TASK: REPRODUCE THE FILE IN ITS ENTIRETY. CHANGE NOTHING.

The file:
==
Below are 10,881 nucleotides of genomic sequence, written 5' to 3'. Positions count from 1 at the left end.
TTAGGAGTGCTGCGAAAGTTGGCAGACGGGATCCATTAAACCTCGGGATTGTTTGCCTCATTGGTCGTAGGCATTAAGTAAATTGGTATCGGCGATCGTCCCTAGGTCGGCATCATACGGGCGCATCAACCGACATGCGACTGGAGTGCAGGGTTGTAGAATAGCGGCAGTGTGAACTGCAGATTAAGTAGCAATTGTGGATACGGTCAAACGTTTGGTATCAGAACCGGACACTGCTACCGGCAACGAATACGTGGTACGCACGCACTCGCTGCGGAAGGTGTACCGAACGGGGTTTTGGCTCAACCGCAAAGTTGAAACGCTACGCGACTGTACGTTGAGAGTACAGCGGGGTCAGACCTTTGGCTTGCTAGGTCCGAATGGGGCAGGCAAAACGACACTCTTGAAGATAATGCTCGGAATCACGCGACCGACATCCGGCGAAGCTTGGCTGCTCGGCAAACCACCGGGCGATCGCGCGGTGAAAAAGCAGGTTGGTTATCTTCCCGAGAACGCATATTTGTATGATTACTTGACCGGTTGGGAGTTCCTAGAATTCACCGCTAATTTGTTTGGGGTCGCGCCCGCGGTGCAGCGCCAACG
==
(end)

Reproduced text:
Below are 10,881 nucleotides of genomic sequence, written 5' to 3'. Positions count from 1 at the left end.
TTAGGAGTGCTGCGAAAGTTGGCAGACGGGATCCATTAAACCTCGGGATTGTTTGCCTCATTGGTCGTAGGCATTAAGTAAATTGGTATCGGCGATCGTCCCTAGGTCGGCATCATACGGGCGCATCAACCGACATGCGACTGGAGTGCAGGGTTGTAGAATAGCGGCAGTGTGAACTGCAGATTAAGTAGCAATTGTGGATACGGTCAAACGTTTGGTATCAGAACCGGACACTGCTACCGGCAACGAATACGTGGTACGCACGCACTCGCTGCGGAAGGTGTACCGAACGGGGTTTTGGCTCAACCGCAAAGTTGAAACGCTACGCGACTGTACGTTGAGAGTACAGCGGGGTCAGACCTTTGGCTTGCTAGGTCCGAATGGGGCAGGCAAAACGACACTCTTGAAGATAATGCTCGGAATCACGCGACCGACATCCGGCGAAGCTTGGCTGCTCGGCAAACCACCGGGCGATCGCGCGGTGAAAAAGCAGGTTGGTTATCTTCCCGAGAACGCATATTTGTATGATTACTTGACCGGTTGGGAGTTCCTAGAATTCACCGCTAATTTGTTTGGGGTCGCGCCCGCGGTGCAGCGCCAACG